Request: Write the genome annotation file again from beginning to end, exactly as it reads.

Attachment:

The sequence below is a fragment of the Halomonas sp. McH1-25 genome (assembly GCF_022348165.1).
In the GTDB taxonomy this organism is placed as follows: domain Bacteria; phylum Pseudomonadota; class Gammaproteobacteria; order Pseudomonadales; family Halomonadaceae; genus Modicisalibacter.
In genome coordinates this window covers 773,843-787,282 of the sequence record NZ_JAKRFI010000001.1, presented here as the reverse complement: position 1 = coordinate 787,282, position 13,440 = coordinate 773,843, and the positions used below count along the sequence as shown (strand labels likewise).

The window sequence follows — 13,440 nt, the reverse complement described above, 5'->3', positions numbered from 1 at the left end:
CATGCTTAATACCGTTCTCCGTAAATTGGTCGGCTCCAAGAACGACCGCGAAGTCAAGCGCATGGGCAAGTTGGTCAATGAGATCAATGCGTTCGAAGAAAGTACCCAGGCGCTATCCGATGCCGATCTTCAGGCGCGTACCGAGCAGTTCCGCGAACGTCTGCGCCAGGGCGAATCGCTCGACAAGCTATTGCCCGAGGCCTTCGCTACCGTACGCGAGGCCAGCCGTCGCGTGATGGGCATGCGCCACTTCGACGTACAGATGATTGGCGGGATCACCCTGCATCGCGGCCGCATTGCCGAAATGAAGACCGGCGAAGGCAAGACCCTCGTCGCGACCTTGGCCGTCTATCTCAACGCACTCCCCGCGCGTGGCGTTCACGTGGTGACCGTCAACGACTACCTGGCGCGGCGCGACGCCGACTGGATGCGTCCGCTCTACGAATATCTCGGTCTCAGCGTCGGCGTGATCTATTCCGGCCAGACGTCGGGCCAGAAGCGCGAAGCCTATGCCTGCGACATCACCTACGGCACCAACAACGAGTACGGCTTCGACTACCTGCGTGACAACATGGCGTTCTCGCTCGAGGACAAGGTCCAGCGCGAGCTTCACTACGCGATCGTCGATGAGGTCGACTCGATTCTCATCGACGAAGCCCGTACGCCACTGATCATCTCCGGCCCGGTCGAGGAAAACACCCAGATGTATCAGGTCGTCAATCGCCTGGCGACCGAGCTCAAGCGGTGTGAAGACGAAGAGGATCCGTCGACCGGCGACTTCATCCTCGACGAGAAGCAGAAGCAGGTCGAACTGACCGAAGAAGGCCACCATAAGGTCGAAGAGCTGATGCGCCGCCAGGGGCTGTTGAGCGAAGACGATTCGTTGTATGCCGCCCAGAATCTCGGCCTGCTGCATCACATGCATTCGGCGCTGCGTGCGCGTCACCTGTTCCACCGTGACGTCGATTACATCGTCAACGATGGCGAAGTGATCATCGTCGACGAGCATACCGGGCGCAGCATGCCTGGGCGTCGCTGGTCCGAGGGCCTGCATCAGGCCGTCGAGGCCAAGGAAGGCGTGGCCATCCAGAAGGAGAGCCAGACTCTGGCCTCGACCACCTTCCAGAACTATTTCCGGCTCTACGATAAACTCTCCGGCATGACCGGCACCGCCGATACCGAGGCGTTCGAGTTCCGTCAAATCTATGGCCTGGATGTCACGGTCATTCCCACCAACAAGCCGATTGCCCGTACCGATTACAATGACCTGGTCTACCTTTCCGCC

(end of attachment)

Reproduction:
The sequence below is a fragment of the Halomonas sp. McH1-25 genome (assembly GCF_022348165.1).
In the GTDB taxonomy this organism is placed as follows: domain Bacteria; phylum Pseudomonadota; class Gammaproteobacteria; order Pseudomonadales; family Halomonadaceae; genus Modicisalibacter.
In genome coordinates this window covers 773,843-787,282 of the sequence record NZ_JAKRFI010000001.1, presented here as the reverse complement: position 1 = coordinate 787,282, position 13,440 = coordinate 773,843, and the positions used below count along the sequence as shown (strand labels likewise).

The window sequence follows — 13,440 nt, the reverse complement described above, 5'->3', positions numbered from 1 at the left end:
CATGCTTAATACCGTTCTCCGTAAATTGGTCGGCTCCAAGAACGACCGCGAAGTCAAGCGCATGGGCAAGTTGGTCAATGAGATCAATGCGTTCGAAGAAAGTACCCAGGCGCTATCCGATGCCGATCTTCAGGCGCGTACCGAGCAGTTCCGCGAACGTCTGCGCCAGGGCGAATCGCTCGACAAGCTATTGCCCGAGGCCTTCGCTACCGTACGCGAGGCCAGCCGTCGCGTGATGGGCATGCGCCACTTCGACGTACAGATGATTGGCGGGATCACCCTGCATCGCGGCCGCATTGCCGAAATGAAGACCGGCGAAGGCAAGACCCTCGTCGCGACCTTGGCCGTCTATCTCAACGCACTCCCCGCGCGTGGCGTTCACGTGGTGACCGTCAACGACTACCTGGCGCGGCGCGACGCCGACTGGATGCGTCCGCTCTACGAATATCTCGGTCTCAGCGTCGGCGTGATCTATTCCGGCCAGACGTCGGGCCAGAAGCGCGAAGCCTATGCCTGCGACATCACCTACGGCACCAACAACGAGTACGGCTTCGACTACCTGCGTGACAACATGGCGTTCTCGCTCGAGGACAAGGTCCAGCGCGAGCTTCACTACGCGATCGTCGATGAGGTCGACTCGATTCTCATCGACGAAGCCCGTACGCCACTGATCATCTCCGGCCCGGTCGAGGAAAACACCCAGATGTATCAGGTCGTCAATCGCCTGGCGACCGAGCTCAAGCGGTGTGAAGACGAAGAGGATCCGTCGACCGGCGACTTCATCCTCGACGAGAAGCAGAAGCAGGTCGAACTGACCGAAGAAGGCCACCATAAGGTCGAAGAGCTGATGCGCCGCCAGGGGCTGTTGAGCGAAGACGATTCGTTGTATGCCGCCCAGAATCTCGGCCTGCTGCATCACATGCATTCGGCGCTGCGTGCGCGTCACCTGTTCCACCGTGACGTCGATTACATCGTCAACGATGGCGAAGTGATCATCGTCGACGAGCATACCGGGCGCAGCATGCCTGGGCGTCGCTGGTCCGAGGGCCTGCATCAGGCCGTCGAGGCCAAGGAAGGCGTGGCCATCCAGAAGGAGAGCCAGACTCTGGCCTCGACCACCTTCCAGAACTATTTCCGGCTCTACGATAAACTCTCCGGCATGACCGGCACCGCCGATACCGAGGCGTTCGAGTTCCGTCAAATCTATGGCCTGGATGTCACGGTCATTCCCACCAACAAGCCGATTGCCCGTACCGATTACAATGACCTGGTCTACCTTTCCGCC